Physical Geography Teacher Resources
Find Physical Geography educational ideas and activities
Showing 21 - 40 of 361 resources
Students explain how effects of glaciers 10,000 years ago are visible in physical geography of Wisconsin. They use maps to recognize important physical features that led to the settlement of Wisconsin by native peoples.
Students create different landforms by using play dough. In this landforms lesson plan, students make hills, plains, mountains, lakes, and more.
Eight slides of information related to shifts in the climate make up this presentation. The vocabulary and concepts displayed are geared toward high school meteorology learners. Content is not cohesive from slide to slide, but the information presented is relevant and valuable. You may want to rearrange slides or simply pick and choose those that will best support your lecture on climate change.
Sixth graders explore world geography by analyzing ancient civilizations. In this American Indian lesson, 6th graders answer questions about totem poles and discuss the keys to understanding a civilization. Students utilize the Internet to research the Native Americans and complete a graphic organizer with their classmates.
England is a very interesting country full of cultural and historical geography. Here is an impressive collection of lessons that will familiarize your students with England's cultural and historical geography. The activities presented are all well designed, and they are also supported with websites and worksheets that you can access. For any fourth grade teacher looking for a splendid way to teach about England, this resource is well-worth a look.
Students study how geography has affected the outcome of events and daily life in historical cultures. They study out Greece's elevation zones, precipitation, and average temperatures, and predict how these factors might have influenced daily life, warfare, and trade in ancient Greece; research and take notes on how Greece's physical geography affected daily life, warfare, and trade.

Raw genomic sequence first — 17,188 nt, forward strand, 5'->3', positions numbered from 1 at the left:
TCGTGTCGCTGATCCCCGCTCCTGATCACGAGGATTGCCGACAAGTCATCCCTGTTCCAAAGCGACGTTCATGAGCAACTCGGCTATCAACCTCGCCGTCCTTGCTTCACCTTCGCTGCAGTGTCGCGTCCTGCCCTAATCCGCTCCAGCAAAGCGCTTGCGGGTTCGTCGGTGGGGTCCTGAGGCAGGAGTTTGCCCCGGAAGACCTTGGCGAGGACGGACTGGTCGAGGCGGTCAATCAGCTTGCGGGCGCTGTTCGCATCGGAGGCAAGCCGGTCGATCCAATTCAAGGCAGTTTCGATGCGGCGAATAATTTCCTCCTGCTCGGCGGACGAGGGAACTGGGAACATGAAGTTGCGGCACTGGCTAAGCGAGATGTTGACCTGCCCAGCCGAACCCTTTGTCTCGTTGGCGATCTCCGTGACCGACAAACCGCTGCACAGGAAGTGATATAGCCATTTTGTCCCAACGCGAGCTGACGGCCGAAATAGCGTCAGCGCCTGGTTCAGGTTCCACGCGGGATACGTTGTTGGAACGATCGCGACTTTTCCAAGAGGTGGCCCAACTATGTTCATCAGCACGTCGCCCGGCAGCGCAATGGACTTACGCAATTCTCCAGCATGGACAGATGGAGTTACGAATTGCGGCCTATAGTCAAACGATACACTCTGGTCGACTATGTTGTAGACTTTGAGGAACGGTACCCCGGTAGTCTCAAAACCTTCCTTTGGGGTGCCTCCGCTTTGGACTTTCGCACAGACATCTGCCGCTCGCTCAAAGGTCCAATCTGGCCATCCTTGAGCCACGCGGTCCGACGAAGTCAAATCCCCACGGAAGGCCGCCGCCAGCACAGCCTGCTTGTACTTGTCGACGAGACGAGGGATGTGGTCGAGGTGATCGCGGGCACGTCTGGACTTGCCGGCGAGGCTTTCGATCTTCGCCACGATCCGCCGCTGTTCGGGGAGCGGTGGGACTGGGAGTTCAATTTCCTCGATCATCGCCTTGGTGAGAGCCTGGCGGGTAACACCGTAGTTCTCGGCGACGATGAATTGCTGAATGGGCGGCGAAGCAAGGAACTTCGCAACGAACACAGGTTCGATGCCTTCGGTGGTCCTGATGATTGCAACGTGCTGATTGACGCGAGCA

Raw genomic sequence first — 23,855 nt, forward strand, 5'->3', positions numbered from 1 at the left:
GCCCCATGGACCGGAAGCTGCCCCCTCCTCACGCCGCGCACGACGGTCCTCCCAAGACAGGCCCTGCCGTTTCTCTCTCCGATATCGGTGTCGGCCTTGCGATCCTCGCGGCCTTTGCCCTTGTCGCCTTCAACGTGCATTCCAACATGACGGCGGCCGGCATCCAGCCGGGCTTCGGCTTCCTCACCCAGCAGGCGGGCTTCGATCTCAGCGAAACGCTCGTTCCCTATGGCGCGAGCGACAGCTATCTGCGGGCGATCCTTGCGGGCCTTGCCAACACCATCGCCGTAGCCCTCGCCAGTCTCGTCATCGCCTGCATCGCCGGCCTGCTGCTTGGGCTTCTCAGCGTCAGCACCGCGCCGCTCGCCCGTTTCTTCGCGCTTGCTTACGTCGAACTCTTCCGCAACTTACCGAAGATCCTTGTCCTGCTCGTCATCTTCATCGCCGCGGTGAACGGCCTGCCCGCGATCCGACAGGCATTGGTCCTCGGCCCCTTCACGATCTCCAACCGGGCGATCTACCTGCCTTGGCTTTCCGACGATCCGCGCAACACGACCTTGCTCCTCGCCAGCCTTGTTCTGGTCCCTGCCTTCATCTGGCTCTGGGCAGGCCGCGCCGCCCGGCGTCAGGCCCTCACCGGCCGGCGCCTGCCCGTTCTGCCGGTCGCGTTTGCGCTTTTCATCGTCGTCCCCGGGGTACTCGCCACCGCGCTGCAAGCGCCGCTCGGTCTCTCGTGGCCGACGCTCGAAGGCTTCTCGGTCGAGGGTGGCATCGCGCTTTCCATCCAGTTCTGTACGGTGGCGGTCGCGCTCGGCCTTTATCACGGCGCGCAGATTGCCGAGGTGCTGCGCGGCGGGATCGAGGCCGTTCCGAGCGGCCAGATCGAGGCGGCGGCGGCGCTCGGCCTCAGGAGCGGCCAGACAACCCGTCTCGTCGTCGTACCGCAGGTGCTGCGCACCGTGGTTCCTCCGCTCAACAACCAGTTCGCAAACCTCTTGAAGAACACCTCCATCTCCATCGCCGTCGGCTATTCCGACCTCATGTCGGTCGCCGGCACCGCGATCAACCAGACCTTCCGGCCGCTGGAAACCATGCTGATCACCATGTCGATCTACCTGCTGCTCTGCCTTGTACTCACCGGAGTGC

Students determine what factors identify a country's political borders. After reading an article, they investigate questions surrounding the Great Rift Valley. On a map, they trace the valley from Asia through Africa and research the countries in which the Valley runs through. They write reflective essays on their own interpretations of borders and boundaries.
Students explore the basics of earthquakes and volcanoes. Using this information, they brainstorm how people in cities must prepare for these types of disasters. They are read the story "Three Little Pigs" and discuss the importance of having sturdy buildings. They draw pictures or write a letter to the pigs telling them how to prepare their home for an earthquake.
Students research how early colonists lived. They investigate late 17th century colonist's lives from Massachusetts and Delaware. Using their research, students write historical fiction in the form of friendly letters between the two colonies.
Young scholars review the theory of plate tectonics and the history of the Earth geologically. Using the internet, they research the area known as the Ring of Fire. They create maps predicting what the Ring of Fire region might look like in one hundred million years. They write paragraphs to explain their drawings.
Students work together to research the history and culture of countries in Europe. They create an itinerary that highlights the characteristics of the country they are researching. They present their brochure to the class.
Learners role play as tour operators by planning a group tour to a country in Africa, Asia, or South America. They research the culture, physical geography, and history of one of the countries to highlight their tour destinations. They develop a brochure or booklet that describes their three week tour itinerary.
Students describe the American Indian nations in their local region long ago and in recent past. They research religious beliefs, customs, and various folklore traditions.
Students are able to identify the causes and effects of erosion. They hypothesize ways to help curb erosion. Students are able to identify ways being used now to curb erosion. They are shown two different types of erosion, by putting some of the dirt in the box lid and some more in a paint tray.
Learners examine dynamic interaction between North American air masses and often spectacular and extreme weather patterns that result, explore nature and origin of five major air masses that affect Canada's weather, and investigate dramatic weather results.
Students role-play Chamber of Commerce employees to inform visitors about local communities. They research local cities and write informative brochures. They examine the economics of trade and its impact on local communities.
Students research the origins of Samba in Brazil using the internet. After defining new vocabulary, they locate the cities in Brazil using latitude and longitude which practice the Samba. In groups, they compare and contrast the different types of Latin American dances and music and write an essay to end the lesson.
Students create a map using the physical geography, such as, borders, cities, towns, mountains, lakes, rivers, and oceans and identify different parts of the map and its physical geography. They compare and identify others' cookie maps.
Third graders study the Native American tribes of Maidu and Miwok by studying Internet artifacts, culture, language, music, storytelling, architecture, food, clothing, crafts and geology.
Students study the cultural and geographic characteristics of the continents by examining stories and images. They describe geographic characteristics and identify each continent.